Plot 229 Well and Pump

London's oldest surviving allotment is facing the threat of being built on thanks to plans by its landlord to construct a new housing development on part of the allotment site. 

We desperately need to raise funds to pay for legal and specialist advice to help save our much loved allotments. 
If you can spare just a few pound we would be very grateful for your help and support.

In early September 2016 the charity, Pathways, contacted plotholders at Northfield Allotments in Ealing to announce its proposal to build on 10% of the allotments. The development would include a five to six story block of social housing and four houses for sale to help fund the development.

Northfield Allotments are the oldest allotments in London. They were given by the Bishop of London to the people of Ealing in 1832, and are held as a permanent endowment. The charity Pathways is our landlord and the site is managed by a committee of seven plotholders. There are 141 plots.


The plotholders are a diverse range of ages and nationalities. Twenty nine of our plotholders live in flats – this is their only garden. We have around 50 children who have a safe place to play and learn about fruit and veg and get a chance to see tadpoles, stag beetles, bats and hedgehogs.
There are more than 25 pensioners who have a place to grow their own food and there is always company, someone to talk to. You are never alone when you have an allotment. People are friendly here and we share seedlings and produce.

We have counted 27 different nationalities – the only qualification to getting a plot is a love of gardening and the patience to wait on our waiting list (currently 72 people).


The hedgerow around the site is around 900m long and has been designated, by Ealing Borough council, a SINC - Site of Interest for Nature Conservation. It is an important and safe habitat for our hedgehogs, many nesting birds and insects. The allotments are a habitat for stag beetles, which are endangered and protected. With perfect timing the many visitors to our Halloween open day saw our bats flying around the site catching night flying insects.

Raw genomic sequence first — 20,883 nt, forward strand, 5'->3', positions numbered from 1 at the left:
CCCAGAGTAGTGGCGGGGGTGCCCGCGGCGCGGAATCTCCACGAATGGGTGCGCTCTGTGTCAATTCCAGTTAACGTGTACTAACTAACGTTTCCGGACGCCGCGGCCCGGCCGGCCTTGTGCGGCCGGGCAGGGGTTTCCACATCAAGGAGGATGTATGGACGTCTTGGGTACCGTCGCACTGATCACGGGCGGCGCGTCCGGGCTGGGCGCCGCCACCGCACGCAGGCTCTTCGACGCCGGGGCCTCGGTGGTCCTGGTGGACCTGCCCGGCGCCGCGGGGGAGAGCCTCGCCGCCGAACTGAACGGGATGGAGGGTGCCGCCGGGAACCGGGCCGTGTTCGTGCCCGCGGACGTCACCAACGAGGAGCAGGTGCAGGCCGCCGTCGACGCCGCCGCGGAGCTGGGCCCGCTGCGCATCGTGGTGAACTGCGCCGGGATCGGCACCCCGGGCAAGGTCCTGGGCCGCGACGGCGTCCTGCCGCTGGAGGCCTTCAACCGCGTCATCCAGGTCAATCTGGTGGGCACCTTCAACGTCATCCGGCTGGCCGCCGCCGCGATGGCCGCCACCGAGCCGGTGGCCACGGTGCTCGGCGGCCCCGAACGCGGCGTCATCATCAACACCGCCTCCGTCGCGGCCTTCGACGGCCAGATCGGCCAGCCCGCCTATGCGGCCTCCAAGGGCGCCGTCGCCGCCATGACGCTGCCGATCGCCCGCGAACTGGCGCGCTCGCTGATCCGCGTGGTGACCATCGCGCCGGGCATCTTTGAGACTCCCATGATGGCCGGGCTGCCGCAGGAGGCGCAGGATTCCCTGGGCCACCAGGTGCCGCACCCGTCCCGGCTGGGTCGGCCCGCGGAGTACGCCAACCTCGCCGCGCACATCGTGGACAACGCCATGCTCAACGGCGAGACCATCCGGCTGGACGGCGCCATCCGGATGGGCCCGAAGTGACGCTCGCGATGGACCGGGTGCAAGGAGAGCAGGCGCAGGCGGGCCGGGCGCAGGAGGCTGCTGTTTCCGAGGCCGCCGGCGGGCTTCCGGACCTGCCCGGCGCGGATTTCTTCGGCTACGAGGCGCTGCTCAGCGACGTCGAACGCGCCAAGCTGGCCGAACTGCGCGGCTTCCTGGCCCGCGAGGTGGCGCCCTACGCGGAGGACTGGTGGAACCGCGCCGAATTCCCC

On the 25th September at a special general meeting, the plotholders unanimously voted to oppose Pathways’ plans to concrete over the allotments.
We understand that social housing is important – but so are green open spaces. It shouldn’t have to be a choice of one or the other. We believe Pathways’ trustees have not fully considered alternatives to their proposal to ‘temporarily’ move 18 residents into what will be a permanent development on the allotments.

We believe a permanent endowment should be permanent.


The original allotments were much larger than they are today: 60% of the allotments were lost in the 1970s due to compulsory purchase by the council and building by Pathways. Our concern is that if planning permission is granted this time around it will be easier to lose more allotment land in the future as the pressure for housing so close to a Crossrail station increases.

When we lose green space we never get it back.


  • Please write to your local councillors to let them know what you think of the proposal.
  • Write to the Ealing Gazette and Ealing and Northfield forums.
  • Sign up for our newsletter to keep up to date with what is going on.
  • We need specialist help, especially once the plans are submitted to Ealing Council. This will cost money. So, please help by donating whatever you can to our fighting fund.

Please help us protect the allotments for another 184 years.

Many thanks for all your help and support.

The Ealing Dean Allotment Society.

I’m going to leave the final word to Fran, one of our plotholders (who will lose her plot if the development goes ahead)…

“My allotment means a lot to me - we live in a third floor social housing flat with no access to a garden of our own. In 18 months my daughter and I have transformed the plot from weeds and brambles to our own little patch of heaven and my daughter has learned so much she never would have been able to before, from where our food comes from to the lifecycle of the frog - and she now wants to be a gardener when she grows up.”